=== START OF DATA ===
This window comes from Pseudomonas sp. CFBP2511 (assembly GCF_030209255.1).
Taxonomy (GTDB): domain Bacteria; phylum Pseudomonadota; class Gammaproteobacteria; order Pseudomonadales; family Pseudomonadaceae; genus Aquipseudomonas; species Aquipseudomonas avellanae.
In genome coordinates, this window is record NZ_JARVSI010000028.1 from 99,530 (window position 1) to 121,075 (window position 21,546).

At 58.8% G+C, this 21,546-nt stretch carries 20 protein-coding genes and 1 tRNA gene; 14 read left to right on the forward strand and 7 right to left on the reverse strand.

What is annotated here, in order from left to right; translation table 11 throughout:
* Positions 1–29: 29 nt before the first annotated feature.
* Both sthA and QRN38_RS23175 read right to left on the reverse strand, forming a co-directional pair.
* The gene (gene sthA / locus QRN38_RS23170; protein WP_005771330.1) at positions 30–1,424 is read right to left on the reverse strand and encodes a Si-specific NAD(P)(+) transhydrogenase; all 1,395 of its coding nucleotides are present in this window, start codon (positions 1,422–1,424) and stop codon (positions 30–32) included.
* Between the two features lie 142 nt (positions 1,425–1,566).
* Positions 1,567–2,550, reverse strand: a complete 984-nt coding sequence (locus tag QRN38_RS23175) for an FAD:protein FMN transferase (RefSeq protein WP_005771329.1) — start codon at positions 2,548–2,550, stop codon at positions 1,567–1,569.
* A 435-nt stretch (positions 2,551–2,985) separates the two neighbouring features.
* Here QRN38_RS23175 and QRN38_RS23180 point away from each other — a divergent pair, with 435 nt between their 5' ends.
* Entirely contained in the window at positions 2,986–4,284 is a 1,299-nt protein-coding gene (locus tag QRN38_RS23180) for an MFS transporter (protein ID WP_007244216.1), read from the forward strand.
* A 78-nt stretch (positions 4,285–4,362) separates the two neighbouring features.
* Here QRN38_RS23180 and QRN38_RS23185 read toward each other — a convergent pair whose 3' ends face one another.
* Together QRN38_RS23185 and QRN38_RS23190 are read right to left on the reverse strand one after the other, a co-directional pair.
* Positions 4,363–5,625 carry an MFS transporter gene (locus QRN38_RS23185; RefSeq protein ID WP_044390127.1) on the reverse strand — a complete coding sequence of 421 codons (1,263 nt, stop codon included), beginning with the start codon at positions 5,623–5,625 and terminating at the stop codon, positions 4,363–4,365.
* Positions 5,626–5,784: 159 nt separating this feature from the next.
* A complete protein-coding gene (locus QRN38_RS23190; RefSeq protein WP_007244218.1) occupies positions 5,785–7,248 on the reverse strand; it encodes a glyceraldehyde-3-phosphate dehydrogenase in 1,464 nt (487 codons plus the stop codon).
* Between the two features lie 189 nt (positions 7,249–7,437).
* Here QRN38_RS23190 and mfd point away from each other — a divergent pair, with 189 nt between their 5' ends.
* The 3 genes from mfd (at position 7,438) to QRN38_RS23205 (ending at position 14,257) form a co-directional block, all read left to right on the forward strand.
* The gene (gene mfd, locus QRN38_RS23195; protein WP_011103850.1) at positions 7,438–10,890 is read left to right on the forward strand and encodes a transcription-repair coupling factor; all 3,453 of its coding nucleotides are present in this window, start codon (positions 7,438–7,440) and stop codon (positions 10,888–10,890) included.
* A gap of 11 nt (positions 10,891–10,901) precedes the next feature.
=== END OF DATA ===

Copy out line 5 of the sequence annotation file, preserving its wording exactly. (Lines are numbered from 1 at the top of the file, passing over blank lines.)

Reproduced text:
What is annotated here, in order from left to right; translation table 11 throughout: